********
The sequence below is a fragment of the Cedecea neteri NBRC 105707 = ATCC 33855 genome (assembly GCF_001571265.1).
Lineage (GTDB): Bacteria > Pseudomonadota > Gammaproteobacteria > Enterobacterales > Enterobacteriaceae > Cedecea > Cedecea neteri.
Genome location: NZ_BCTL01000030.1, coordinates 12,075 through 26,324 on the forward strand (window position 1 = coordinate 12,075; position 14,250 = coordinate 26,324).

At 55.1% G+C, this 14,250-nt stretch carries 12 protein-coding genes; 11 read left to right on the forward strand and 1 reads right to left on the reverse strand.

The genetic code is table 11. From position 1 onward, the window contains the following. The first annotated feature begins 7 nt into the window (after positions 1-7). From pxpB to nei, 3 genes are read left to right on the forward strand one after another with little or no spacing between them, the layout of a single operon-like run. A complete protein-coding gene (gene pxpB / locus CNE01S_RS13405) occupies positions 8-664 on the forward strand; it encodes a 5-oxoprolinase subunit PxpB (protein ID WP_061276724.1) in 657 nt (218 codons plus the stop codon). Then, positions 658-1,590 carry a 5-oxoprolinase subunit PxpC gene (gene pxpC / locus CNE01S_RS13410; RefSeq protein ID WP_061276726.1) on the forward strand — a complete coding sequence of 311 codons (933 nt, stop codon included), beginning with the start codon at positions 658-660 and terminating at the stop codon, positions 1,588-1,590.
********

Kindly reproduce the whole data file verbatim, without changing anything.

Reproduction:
The sequence below is a fragment of the Cedecea neteri NBRC 105707 = ATCC 33855 genome (assembly GCF_001571265.1).
Lineage (GTDB): Bacteria > Pseudomonadota > Gammaproteobacteria > Enterobacterales > Enterobacteriaceae > Cedecea > Cedecea neteri.
Genome location: NZ_BCTL01000030.1, coordinates 12,075 through 26,324 on the forward strand (window position 1 = coordinate 12,075; position 14,250 = coordinate 26,324).

At 55.1% G+C, this 14,250-nt stretch carries 12 protein-coding genes; 11 read left to right on the forward strand and 1 reads right to left on the reverse strand.

The genetic code is table 11. From position 1 onward, the window contains the following. The first annotated feature begins 7 nt into the window (after positions 1-7). From pxpB to nei, 3 genes are read left to right on the forward strand one after another with little or no spacing between them, the layout of a single operon-like run. A complete protein-coding gene (gene pxpB / locus CNE01S_RS13405) occupies positions 8-664 on the forward strand; it encodes a 5-oxoprolinase subunit PxpB (protein ID WP_061276724.1) in 657 nt (218 codons plus the stop codon). Then, positions 658-1,590 carry a 5-oxoprolinase subunit PxpC gene (gene pxpC / locus CNE01S_RS13410; RefSeq protein ID WP_061276726.1) on the forward strand — a complete coding sequence of 311 codons (933 nt, stop codon included), beginning with the start codon at positions 658-660 and terminating at the stop codon, positions 1,588-1,590.